Romney wrong on Libya

Any presidential candidate who seeks to prove his foreign policy bona fides by opining on the Middle East should first be made to repeat over and over: “I won’t pretend to know more than I really do.”

In his big foreign policy speech at Virginia Military Institute last Monday, Mitt Romney tried to use the Middle East to show how he’d display firmer global leadership than President Obama. Clearly, he thought the administration’s handling of the terror attack in Benghazi provided him with a political opening.

But rather than display a muscular vision, Romney’s speech was a muddle that revealed a real misunderstanding of the region. The speech reeked of the willful blindness about Mideast realities that produced the worst failures of George W. Bush.

That was immediately clear in the overhyping of the tragedy in Libya, about which the Republicans hastened to hold hearings Tuesday in the House Intelligence Committee. Romney tried to link the Libya attack to 9/11 (“last month our nation was attacked again”) and even to World War II.

Romney painted the current Middle East with a broad brush as engaged in a struggle between “democracy and despotism” (just like the battles against the Nazis). And he blamed Obama for failing to help the democrats triumph. This is a page straight out of the neoconservative narrative that led to the Iraq invasion, which was supposed to democratize the region.

Only problem: This narrative was wrong under Bush, and it misreads events now.

The Arab Spring was due to forces that had little to do with the United States, and, contrary to Romney’s inference, the violence certainly wasn’t caused by Obama.

Frustrated youths

A new, huge, generation of youths, frustrated by joblessness and corruption, rebelled against autocratic leaders. The ouster of these despots gave no guarantee that democracy would flourish.

Where elections have been held — in Iraq, Tunisia, Egypt, and Yemen — Islamists have triumphed, because religious groups are the best organized. Non-Islamists are divided, and the liberals of Tahrir Square have been marginalized.

In other words, promoting Arab democracy is no policy panacea. Moreover, the autocrats that remain — who rule the countries of the Arab Gulf — are cited by Romney as America’s friends. They bitterly complained when Obama supported the Tahrir Square rebels.

Romney, too, would be caught in the contradiction between promoting “democratic values” and maintaining friendships with the oil sheikhs.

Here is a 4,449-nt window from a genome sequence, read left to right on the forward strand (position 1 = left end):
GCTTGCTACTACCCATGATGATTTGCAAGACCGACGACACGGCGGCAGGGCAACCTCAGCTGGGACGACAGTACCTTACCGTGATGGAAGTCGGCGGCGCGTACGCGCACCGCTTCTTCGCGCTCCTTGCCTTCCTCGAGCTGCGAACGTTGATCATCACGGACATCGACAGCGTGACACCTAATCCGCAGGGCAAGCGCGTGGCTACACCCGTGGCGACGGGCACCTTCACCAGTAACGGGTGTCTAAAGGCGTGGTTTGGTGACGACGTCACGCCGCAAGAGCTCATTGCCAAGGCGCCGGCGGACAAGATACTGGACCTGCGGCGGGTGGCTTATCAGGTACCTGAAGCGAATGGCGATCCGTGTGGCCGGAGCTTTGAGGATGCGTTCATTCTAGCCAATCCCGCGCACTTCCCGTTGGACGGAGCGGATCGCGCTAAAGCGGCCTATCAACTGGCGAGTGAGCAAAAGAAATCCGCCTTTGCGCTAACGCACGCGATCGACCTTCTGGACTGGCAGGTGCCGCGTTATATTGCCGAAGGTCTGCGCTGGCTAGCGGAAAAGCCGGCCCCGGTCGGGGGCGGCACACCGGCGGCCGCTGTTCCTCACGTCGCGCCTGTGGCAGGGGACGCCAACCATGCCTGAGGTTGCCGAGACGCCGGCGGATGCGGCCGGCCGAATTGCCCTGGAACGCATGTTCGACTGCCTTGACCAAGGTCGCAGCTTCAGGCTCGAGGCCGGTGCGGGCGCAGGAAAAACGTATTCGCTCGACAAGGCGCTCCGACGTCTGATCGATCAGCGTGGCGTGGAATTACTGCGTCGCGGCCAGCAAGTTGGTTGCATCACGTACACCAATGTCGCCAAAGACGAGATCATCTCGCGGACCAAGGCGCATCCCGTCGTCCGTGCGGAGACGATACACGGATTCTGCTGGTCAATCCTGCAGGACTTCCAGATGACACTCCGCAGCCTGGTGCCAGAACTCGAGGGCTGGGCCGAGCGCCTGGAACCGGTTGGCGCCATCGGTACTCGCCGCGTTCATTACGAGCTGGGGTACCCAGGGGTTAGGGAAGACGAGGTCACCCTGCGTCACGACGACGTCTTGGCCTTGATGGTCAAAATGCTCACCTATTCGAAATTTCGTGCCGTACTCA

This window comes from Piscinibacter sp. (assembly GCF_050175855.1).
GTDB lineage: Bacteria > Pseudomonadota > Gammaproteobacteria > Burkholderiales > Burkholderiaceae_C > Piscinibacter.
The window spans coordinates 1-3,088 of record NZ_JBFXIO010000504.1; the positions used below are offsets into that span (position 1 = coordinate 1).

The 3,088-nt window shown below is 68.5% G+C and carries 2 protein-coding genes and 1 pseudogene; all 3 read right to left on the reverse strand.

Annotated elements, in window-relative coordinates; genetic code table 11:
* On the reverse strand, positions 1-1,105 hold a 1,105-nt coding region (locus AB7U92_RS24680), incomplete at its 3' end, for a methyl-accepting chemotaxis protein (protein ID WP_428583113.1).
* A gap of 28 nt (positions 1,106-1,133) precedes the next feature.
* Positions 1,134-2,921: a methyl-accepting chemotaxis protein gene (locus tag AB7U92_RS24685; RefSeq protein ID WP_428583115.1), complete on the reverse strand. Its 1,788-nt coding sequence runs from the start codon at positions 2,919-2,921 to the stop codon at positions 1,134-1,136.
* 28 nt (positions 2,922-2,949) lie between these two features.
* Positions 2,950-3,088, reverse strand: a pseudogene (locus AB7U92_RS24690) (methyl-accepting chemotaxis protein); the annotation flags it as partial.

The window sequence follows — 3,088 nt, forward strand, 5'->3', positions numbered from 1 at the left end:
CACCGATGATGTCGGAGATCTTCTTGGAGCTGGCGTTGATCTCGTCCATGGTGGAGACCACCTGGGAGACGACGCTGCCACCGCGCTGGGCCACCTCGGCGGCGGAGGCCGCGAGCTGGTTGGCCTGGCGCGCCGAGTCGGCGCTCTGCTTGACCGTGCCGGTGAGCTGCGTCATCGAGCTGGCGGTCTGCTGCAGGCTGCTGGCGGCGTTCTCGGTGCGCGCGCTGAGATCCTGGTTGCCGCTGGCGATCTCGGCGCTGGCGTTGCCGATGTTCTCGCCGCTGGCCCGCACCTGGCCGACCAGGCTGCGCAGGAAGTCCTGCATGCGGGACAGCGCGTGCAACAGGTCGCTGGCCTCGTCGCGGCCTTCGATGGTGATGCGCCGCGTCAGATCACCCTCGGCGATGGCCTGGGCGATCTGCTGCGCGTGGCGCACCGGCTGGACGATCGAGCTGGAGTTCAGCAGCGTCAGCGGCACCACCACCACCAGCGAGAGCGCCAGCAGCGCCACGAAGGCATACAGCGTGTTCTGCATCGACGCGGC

So Romney’s effort to paint the region as monolithic — with good guys fighting evil — doesn’t describe what Obama faces, or what Romney would face. Perhaps that’s why Romney’s Mideast policy prescriptions, for the most part, differ very little from Obama’s. There were only two specifics where they seriously diverged. (I don’t take serious his critique of Obama’s policy on Israel; in reality, our security relationship with Israel is still incredibly tight.)

One of those differences concerns Syria, where I agree with Romney that Obama should put more resources into identifying rebels we could work with and helping them obtain arms. Romney, however, has backtracked on campaign statements that America should arm them and would outsource the task to the Gulf States, who are more likely to send weapons to Islamists than to non-Islamists. In other words, Romney is pushing a shift that would probably help bring Islamists to power.


And then there is Iran, where Romney insists the United States should prevent Tehran from having the “capacity” to make a bomb, not an actual weapon (the formulation Obama uses). Romney has adopted the red line of his good friend Israeli Prime Minister Benjamin Netanyahu, which could draw the United States into a new Mideast war in the coming year.

No U.S. leader can make war on another country’s timeline; Romney’s formulation is either cynical politicking — or he vastly underestimates the costs and limited benefits of such an adventure. My guess: He would backtrack on Iran if elected, and this speech was simply an effort to gain political mileage from the attack in Benghazi, whose importance has been inflated far more than it deserves.

Yes, it appears that embassy security there was sadly deficient. However, it’s not news that militia groups with links to al-Qaida have flourished in the Libyan anarchy that prevails since Moammar Gadhafi’s fall.

Every Libya expert knew that his fall would produce chaos, since the tribal country has few institutions. Yet in Romney’s “democrat vs. despot” constellation, the despot had to go.

Does anyone imagine that, even with more attention, the United States (or any outsider) could build new Libyan security forces overnight? Has anyone noticed the failure of nation-building under the last two presidents?

The good news, despite the Libyan hype, is that the country has few people and lots of oil. Its elected government, which isn’t Islamist, may be able to buy off the militias. The United States has the capacity to help Libyans track down al-Qaida wannabes, or linkups who keep up the fight.

But the truth is, Libya doesn’t matter that much strategically, despite the political grandstanding on the issue. What matters is that the next president have a broad grasp of the changes in the region. Judging from his speech, Romney hasn’t managed that yet.

Trudy Rubin is a columnist and editorial-board member for the Philadelphia Inquirer. Distributed by McClatchy-Tribune Information Services.

Copyright 2012 Associated Press. All rights reserved. This material may not be published, broadcast, rewritten, or redistributed.

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